Slowdive – self-titled

2017 has been a good year for shoegaze music because two legendary British shoegaze bands returned this year with excellent new material. One of these bands is RIDE, and the other is Slowdive (Nick Chaplin – bass, Rachel Goswell – guitar and vocals, Neil Halstead – guitar and vocals, Christian Savill – guitar, Simon Scott – drums).

Slowdive’s self-titled album is perhaps the lushest, loveliest record of the year. The opener, “Slomo,” immediately seems to lift you off the ground and send you into an idyllic sky with its floating guitars and ghostly vocals about “curious love.” The band has lost nothing in the last twenty years. They only seem to have improved on everything. The title of “Star Roving” (a song about sharing love even when it seems daunting) couldn’t be more appropriate. It’s a sonic blast that burns as bright as a comet.

Goswell’s vocals on “Don’t Know Why” start subtle but then the entire song opens like a flower and becomes a stunning piece about trying to escape the memories of a lover who has moved on to someone else. “Sugar for the Pill” was the first Slowdive had released in two decades, and it immediately set the music world on fire. It’s no surprise, because the song is stunning. Slightly goth bass, echoing guitars, lush synths, and smoky vocals about not being able to live up to a lover’s expectations all mix together to produce one of the prettiest songs of 2017.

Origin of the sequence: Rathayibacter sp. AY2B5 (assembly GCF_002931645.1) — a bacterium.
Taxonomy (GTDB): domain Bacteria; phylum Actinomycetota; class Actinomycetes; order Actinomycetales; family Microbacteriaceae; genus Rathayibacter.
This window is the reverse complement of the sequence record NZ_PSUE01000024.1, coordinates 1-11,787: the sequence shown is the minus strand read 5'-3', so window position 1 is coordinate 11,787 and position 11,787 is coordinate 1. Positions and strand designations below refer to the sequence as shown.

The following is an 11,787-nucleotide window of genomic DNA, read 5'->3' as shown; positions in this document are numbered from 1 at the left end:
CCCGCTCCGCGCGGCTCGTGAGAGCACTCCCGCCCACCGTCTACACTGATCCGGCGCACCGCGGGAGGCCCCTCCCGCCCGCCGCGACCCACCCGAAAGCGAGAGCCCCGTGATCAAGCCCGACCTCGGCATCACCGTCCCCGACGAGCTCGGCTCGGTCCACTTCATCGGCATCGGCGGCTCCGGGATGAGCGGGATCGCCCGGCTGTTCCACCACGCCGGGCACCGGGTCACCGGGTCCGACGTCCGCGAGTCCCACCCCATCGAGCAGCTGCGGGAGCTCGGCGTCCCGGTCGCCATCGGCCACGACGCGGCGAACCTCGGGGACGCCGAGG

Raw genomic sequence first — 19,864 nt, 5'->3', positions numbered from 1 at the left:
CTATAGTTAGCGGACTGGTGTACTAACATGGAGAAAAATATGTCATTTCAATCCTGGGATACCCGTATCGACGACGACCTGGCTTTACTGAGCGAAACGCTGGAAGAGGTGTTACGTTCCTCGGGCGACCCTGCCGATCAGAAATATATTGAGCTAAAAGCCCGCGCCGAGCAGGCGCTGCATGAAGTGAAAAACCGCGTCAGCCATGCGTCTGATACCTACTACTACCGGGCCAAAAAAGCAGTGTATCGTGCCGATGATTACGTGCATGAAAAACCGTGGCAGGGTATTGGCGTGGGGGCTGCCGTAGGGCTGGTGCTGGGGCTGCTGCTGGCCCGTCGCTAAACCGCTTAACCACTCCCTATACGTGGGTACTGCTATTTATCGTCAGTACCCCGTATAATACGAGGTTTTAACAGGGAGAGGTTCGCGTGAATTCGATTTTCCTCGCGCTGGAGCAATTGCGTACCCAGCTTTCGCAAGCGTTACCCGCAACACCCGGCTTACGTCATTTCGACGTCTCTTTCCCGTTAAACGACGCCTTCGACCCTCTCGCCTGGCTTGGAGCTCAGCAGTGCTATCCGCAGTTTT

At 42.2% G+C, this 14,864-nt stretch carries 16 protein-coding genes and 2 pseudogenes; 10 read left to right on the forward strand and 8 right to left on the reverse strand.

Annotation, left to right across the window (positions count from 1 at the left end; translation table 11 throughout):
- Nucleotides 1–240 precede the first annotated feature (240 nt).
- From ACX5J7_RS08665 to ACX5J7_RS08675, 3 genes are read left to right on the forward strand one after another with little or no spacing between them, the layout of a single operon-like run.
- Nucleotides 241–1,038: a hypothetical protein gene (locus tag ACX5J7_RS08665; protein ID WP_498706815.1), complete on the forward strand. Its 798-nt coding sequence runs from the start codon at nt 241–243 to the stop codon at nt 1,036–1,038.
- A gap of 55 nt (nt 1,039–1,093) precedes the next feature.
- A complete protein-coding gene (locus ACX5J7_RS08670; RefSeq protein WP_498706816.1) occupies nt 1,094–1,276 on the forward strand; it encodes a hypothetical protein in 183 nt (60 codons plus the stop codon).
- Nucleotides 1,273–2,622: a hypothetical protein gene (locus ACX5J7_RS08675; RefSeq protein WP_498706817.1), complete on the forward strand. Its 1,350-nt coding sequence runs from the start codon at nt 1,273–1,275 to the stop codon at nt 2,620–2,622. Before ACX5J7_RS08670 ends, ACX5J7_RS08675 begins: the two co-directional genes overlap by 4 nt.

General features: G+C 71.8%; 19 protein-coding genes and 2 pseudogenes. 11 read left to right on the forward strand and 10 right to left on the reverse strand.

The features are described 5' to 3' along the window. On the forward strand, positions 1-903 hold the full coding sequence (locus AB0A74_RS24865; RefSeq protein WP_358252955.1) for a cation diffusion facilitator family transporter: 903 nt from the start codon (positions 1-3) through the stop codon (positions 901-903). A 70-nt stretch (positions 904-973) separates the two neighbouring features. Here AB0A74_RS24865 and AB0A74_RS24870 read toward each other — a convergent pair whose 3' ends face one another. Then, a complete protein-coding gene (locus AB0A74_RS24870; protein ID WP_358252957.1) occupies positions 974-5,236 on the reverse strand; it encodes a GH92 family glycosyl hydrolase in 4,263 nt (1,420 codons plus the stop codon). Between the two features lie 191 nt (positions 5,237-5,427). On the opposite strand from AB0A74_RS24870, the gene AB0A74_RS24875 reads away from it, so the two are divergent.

“Everyone Knows” bursts with energy, whereas the follow-up “No Longer Making Time” is like a lovely walk through a morning fog that is lifted by the sunrise. Slowdive has mastered the art of making guitars both loud and soothing. “Go Get It” is a master course on how to put together a shoegaze song: shifting levels of distortion and reverb, solid drumming, and mysterious vocals.

The album ends with “Falling Ashes” – which is little more than a rain-like piano riff, subdued guitars, and quiet vocals (often repeating the album’s theme, “Thinking about love.”), but that’s all Slowdive needs to hold you in the moment.

I know most of this review is merely I saying, “This record is gorgeous,” but that’s the best way I can put it. Parts of it sound like Slowdive stepped out of a time machine from the 1990’s, but other parts of it are rich with new energy that’s hard to describe.

“Gorgeous” is the best word that comes to mind.

Keep your mind open.

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